Sometime we need a strong Italian coffee. Don’t worry all auction house do sometime this type of mistake if still they weight all coins are sometimes when they are in rush they tend to make copy paste errors.
     
  12. Andres2

    Andres2 Well-Known Member

    Congrats Bing, great Owl. As in the old days I checked my tet and it seems OK :)

    P1220734.JPG
     
  13. Mat

    Mat Ancient Coincoholic

    Wow, a super nice buy, Bing. Congrats.

    [​IMG]
    Attica, Athens (353 - 294 B.C)
    AR Tetradrachm
    O: Helmeted head of Athena right
    R: AΘE Owl standing right, head facing, olive sprig and crescent to left; all within incuse square.
    16.59g
    21 mm
    Kroll -; HGC 4, 1599

    Ex. Numismatik-Naumann, Auction 52, Lot 126

    [​IMG]
    MYSIA.,Pergamon (200 - 133 B.C.)
    Æ16
    O: Helmeted head of Athena right.
    R: AΘΗ-ΝΑΣ ΝΙΚΗΦΟΡΟΥ, owl standing facing on palm, with wings spread, A monogram left and AP right.
    3.6g
    16mm
    SNG von Aulock 1375-6 var; SNG Copenhagen 388 var
     
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  14. Bing

    Bing Illegitimi non carborundum Supporter

    I have two other Athenian owls, but they were relatively easy to classify.
    ATTICA ATHENS a.jpg
    ATTICA ATHENS
    AR Tetradrachm
    OBVERSE: Helmeted head of Athena right, in crested Attic helmet decorated with three olive leaves over visor & a spiral palmette on the bowl; eye in profile
    REVERSE: AQE, owl standing right, head facing; olive sprig & crescent behind
    Struck at Athens 350-300 BC
    16.9g, 22mm
    Sg2537
    Athens Attica B.jpg
    ATHENS ATTICA
    AR Tetradrachm
    OBVERSE: Helmeted head of Athena right
    REVERSE: Owl standing right, head facing, on overturned amphora; to left, eagle standing right on thunderbolt; Gamma on amphora, ΗΡΑ in exergue; all within laurel wreath
    Struck at Athens Epigene-, Sosandros and Eume(nes)-, magistrates. September-October 126/25 or 125/24 BC
    16.8g, 30mm
    Thompson 477a
    ex. HJB
     
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  15. JulesUK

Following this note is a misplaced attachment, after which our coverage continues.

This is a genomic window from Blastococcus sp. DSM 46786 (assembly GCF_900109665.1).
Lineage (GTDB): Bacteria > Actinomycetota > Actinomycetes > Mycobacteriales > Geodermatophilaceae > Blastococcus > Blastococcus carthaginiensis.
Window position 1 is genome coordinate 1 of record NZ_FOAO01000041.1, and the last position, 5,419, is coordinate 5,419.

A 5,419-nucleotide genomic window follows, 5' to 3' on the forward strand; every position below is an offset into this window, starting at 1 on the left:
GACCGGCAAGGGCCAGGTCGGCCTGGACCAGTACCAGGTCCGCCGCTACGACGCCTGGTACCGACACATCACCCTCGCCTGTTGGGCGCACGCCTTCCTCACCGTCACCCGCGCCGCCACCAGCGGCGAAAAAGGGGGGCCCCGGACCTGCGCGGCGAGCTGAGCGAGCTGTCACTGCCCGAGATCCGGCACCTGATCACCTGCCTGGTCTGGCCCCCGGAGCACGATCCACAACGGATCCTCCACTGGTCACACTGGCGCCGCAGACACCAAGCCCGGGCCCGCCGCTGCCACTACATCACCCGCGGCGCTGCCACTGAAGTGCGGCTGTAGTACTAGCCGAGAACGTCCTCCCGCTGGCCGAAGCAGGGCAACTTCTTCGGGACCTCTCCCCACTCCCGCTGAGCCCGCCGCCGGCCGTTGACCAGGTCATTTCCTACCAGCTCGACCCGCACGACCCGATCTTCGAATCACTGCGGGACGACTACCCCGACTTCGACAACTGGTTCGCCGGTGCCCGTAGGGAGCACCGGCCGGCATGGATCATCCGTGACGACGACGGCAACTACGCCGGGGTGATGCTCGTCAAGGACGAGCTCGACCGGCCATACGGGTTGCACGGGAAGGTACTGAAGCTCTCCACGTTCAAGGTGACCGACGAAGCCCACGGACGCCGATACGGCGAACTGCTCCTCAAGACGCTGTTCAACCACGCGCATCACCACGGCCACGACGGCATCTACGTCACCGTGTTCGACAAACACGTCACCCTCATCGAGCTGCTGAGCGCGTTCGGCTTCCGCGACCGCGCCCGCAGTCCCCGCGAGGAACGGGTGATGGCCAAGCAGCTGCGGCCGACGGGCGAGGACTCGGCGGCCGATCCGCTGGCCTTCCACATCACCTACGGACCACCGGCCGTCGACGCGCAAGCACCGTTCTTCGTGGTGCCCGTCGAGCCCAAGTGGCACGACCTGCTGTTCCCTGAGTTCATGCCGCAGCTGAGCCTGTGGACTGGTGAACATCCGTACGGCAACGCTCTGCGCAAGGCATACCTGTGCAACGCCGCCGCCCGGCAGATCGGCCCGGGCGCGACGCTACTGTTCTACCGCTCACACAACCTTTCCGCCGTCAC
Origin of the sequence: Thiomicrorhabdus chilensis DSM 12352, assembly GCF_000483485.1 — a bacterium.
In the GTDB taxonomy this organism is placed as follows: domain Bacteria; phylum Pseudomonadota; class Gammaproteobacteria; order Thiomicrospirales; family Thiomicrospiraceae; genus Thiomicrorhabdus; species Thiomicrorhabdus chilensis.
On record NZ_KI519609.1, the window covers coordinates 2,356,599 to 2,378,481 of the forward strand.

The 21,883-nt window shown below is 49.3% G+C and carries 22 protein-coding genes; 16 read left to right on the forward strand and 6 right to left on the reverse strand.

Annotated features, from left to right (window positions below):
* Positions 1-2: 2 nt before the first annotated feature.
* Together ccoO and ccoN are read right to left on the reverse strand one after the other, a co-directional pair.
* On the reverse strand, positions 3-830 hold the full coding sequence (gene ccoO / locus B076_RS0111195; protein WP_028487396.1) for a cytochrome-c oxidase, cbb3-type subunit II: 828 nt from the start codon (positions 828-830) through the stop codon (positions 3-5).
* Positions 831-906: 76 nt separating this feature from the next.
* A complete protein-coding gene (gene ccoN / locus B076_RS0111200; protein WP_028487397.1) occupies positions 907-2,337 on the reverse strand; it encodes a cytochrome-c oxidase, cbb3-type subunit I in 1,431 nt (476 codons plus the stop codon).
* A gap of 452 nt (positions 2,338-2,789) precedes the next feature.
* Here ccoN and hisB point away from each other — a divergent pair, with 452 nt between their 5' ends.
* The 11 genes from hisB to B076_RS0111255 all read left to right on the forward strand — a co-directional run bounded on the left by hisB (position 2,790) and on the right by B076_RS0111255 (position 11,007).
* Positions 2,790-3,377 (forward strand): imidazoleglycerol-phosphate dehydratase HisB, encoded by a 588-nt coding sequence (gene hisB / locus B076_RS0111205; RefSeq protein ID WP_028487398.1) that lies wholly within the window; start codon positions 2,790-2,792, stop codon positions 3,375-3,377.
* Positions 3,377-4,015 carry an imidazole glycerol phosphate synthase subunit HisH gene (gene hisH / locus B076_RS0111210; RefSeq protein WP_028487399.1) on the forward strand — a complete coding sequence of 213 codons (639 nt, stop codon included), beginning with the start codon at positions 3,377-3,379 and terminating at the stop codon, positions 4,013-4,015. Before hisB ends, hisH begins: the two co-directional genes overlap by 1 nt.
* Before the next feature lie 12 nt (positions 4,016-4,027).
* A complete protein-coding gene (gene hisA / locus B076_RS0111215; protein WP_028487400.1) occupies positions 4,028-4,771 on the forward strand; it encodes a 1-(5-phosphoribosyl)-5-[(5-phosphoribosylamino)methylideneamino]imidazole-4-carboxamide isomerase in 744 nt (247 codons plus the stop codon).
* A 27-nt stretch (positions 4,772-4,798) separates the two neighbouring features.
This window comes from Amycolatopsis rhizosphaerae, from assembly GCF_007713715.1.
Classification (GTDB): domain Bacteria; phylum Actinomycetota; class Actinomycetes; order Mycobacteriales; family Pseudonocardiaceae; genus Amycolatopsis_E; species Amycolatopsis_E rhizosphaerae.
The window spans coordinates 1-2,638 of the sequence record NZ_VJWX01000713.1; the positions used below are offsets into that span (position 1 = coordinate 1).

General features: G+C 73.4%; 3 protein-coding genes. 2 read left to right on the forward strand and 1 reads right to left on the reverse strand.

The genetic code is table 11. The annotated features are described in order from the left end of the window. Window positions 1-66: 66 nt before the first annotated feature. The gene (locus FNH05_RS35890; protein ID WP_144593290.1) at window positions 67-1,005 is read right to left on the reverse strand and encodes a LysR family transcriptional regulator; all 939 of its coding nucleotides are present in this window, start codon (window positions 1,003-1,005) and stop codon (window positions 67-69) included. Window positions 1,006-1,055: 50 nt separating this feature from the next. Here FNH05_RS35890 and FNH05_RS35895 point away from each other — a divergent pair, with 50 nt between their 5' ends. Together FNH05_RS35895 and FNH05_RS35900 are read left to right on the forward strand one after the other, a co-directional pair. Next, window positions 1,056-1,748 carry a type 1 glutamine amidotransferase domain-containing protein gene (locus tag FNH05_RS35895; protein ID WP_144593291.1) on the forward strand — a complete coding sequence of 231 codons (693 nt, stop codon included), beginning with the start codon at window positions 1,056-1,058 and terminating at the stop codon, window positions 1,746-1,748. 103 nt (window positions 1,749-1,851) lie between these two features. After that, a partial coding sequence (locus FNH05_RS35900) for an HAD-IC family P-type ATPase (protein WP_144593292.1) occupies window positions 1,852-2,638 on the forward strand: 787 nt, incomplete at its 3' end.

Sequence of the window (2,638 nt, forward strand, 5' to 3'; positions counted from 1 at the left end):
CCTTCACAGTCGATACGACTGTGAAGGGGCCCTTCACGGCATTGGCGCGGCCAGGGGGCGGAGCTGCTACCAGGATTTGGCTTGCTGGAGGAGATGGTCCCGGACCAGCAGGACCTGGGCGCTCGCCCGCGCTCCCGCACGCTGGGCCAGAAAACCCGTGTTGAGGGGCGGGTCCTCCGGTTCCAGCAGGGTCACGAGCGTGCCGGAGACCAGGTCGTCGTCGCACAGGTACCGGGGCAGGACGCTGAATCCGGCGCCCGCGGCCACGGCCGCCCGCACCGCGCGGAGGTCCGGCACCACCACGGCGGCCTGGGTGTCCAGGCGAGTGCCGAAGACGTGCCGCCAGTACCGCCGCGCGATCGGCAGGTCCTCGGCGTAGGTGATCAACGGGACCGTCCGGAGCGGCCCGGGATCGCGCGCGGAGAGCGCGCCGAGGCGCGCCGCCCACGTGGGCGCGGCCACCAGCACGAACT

JulesUK Well-Known Member

    That second Owl has scary, staring eyes!
     
  16. John Anthony

    John Anthony Ultracrepidarian Supporter

    That's a beauty, J. W., congratulations!
     
  17. ancient coin hunter

    ancient coin hunter Amen-Ra-Hotep

  18. DonnaML

    DonnaML Supporter! Supporter

    @Bing, in connection with the recent NYINC, Coins Weekly published a special issue which contains an article about the history of the Athenian Owl coins, together with a brief catalog at the end showing the primary types. They made the whole issue available as a free download at https://muenzenwoche.de/wp-content/uploads/2019/12/MWSpezial13_NYINC_ebook.pdf. The article begins at p. 12 of the pdf, and the catalog is at pp. 30-31. Perhaps you'll find it informative.
     
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  19. DonnaML

    DonnaML Supporter! Supporter

    And here's a lengthy article that closely analyzes, and attempts to date, the different varieties within the "Classical Owl" and other types: https://rg.ancients.info/owls/ .
     
    Last edited: Feb 26, 2020
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  20. pprp

    pprp Well-Known Member

    Ok I think it looks like Flament Group III.16 illustrated in plate XXX, number 3.
    IMG_20200226_200147~2.jpg
     
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  21. tartanhill

    tartanhill Well-Known Member


    Thank you DonnaML. Very informative. You've helped with my understanding of the owls that I own.